The Economist has provided another very interesting piece about a story that I think gets less coverage than it should be receiving: the slow, steady, inevitable (?) implosion of Japanese society. I don’t think that saying that is being melodramatic, what else does one call a society which has a population that has been shrinking for the past decade (in a time of historically-unheard peace and prosperity!) and shows no sign of stopping that decline? Does this population decline not show a lack of confidence in the society’s future prospects and a lack of interest or desire in propagating that society? Shouldn’t this news story be more closely followed elsewhere since: a) Japan is the third-largest economy in the world; b) Japan is in a very worrying diplomatic conflict with the world’s second-largest economy; and c) Japan is the canary in the mine for many other western nations. How will these other nations fare with declining birth rates, populations and tax bases? Look at the Japanese example.

However, as is explained in the article in the Economist, the major difference between Japan and most other countries is the homogeneity of its people and the lack of large-scale immigration.  This means that the population decline problem is not being remedied by importing new citizens. Thus, last year the Japanese population declined by a record amount: 244,000 people and this shrinking population is declining faster than any other in the world.

“More than 22% of Japanese are already 65 or older. A report compiled with the government’s co-operation two years ago warned that by 2060 the number of Japanese will have fallen from 127m to about 87m, of whom almost 40% will be 65 or older.”

At the moment, roughly 2% of the Japanese population is foreign. And this includes large numbers of permanent residents—mostly Chinese and Koreans—who have been here for generations. So any attempt to reverse the population decline by bringing in foreign workers and taxpayers will be novel and is bound to ruffle some feathers in Japanese society.  However, regardless of these hurdles, the Japanese government is being forced to look into all options:

“The government is pointedly not denying newspaper reports that ran earlier this month, claiming that it is considering a solution it has so far shunned: mass immigration. The reports say the figure being mooted is 200,000 foreigners a year. An advisory body to Shinzo Abe, the prime minister, said opening the immigration drawbridge to that number would help stabilise Japan’s population—at around 100m (from its current 126.7m).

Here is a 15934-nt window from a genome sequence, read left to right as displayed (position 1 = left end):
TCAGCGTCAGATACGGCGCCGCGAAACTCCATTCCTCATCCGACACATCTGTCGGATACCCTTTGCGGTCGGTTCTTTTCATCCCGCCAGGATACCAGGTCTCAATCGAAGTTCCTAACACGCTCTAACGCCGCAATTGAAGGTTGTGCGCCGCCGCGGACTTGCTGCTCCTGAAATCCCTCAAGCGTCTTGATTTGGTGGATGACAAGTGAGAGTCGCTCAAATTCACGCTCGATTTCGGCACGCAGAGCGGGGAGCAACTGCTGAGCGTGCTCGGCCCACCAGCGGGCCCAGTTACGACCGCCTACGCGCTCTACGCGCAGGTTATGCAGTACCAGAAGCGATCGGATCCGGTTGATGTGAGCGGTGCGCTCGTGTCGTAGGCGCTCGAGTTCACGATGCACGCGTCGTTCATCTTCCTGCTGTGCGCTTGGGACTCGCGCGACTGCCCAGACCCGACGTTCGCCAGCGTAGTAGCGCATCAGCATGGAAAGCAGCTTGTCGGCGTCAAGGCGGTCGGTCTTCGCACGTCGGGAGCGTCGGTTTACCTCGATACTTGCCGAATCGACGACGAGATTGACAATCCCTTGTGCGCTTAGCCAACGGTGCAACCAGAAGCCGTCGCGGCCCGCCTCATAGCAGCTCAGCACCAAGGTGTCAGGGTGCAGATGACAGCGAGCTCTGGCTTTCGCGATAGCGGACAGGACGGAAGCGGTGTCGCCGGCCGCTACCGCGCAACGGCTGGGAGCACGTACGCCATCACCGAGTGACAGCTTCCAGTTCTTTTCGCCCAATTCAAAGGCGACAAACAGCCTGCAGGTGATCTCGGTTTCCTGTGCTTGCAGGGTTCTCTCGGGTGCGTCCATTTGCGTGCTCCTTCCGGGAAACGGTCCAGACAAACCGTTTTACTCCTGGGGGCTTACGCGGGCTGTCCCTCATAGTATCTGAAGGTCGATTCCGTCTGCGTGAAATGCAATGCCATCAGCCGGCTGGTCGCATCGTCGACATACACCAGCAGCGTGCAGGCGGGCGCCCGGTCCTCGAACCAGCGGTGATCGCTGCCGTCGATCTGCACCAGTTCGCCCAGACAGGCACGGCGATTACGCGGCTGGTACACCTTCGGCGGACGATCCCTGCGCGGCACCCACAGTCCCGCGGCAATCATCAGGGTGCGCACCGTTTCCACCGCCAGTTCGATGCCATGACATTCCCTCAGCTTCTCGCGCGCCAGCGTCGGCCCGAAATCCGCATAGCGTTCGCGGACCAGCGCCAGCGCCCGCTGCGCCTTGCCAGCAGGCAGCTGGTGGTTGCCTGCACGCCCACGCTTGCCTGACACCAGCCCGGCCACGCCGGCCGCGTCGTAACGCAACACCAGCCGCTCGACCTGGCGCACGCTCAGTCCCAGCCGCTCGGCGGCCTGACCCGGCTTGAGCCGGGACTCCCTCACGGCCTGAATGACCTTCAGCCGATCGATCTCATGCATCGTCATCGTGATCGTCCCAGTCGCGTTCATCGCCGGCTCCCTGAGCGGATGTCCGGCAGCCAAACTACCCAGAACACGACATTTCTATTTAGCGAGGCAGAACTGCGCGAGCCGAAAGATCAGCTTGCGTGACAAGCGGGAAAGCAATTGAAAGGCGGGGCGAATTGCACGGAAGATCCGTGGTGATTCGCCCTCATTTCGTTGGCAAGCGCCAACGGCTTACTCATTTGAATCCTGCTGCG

But even then there’s a big catch. To hit that target the government would also have to raise the fertility rate from its current 1.39, one of the lowest in the world, up to 2.07. Experts say that a change on that scale would require major surgery to the country’s entire social architecture.”

So the Abe government’s strategy is to lift the fertility rate by 50% and to massively increase the number of immigrants Japan accepts each year. Both of thee measures would help I’m sure, but how realistic is it that they will be implemented?  How do you boost such anaemic fertility rate numbers?

“Mr Abe has invoked Ms Matsui [Kathy Matsui, chief Japan equity strategist at Goldman Sachs in Tokyo] in his quest to boost the birth rate. Progress towards bringing women into the labour force is far from assured however. The latest Gender Gap Report, compiled annually by the Davos-based World Economic Forum, ranked Japan 105 out of 136 countries, down 25 places from 2006. (South Korea—another country with a fertility crisis—does even worse, coming in at 111th place.)

The looming crisis has so alarmed Japan’s government that in 2005 it created a ministerial post to raise fertility. Last year a 20-member panel under the ministry produced a desperate wish list to reduce what it calls “deterrents” to marriage and child rearing. It included a proposal to assign gynaecologists to patients on a lifelong basis and even to provide financial support for unmarried Japanese who undertake “spouse-hunting” projects.”

The last one seems interesting – does this mean that young Japanese are being paid to go clubbing on Friday nights??? It has to do something however, because without raising its fertility rate, Japan would need to attract about 650,000 immigrants a year according to UN estimates. The problem is certainly acute however, and maybe the pressure will eventually start to shift societal attitudes to both immigration and procreation.  According to the Economist:

“Last week the government passed the nation’s largest-ever budget—a mammoth $937-billion package swelled by welfare and pension spending. Japan is already weighed down by one of the world’s largest public debt burdens. With its inverted population pyramid, where will it find the tax base to repay this debt, and to care for its growing population of elderly?”

Two years ago the Japanese government announced that without any changes in policy (or societal attitudes one would guess) Japan’s population would fall to 42.9 million by 2110.  It may be that Japan could learn to deal with that:

“But that might mean also embracing a much diminished economic and political role in the world.”

It would mean that the nation would not be able to continue to spend like a sailor on shore leave, and that Japan might have to quietly forgo its claims to the Senkaku Islands.

Marcus Roberts was two years out of law school when he decided that practising law was no longer for him. He therefore went back to university and did his LLM while tutoring. He now teaches contract and...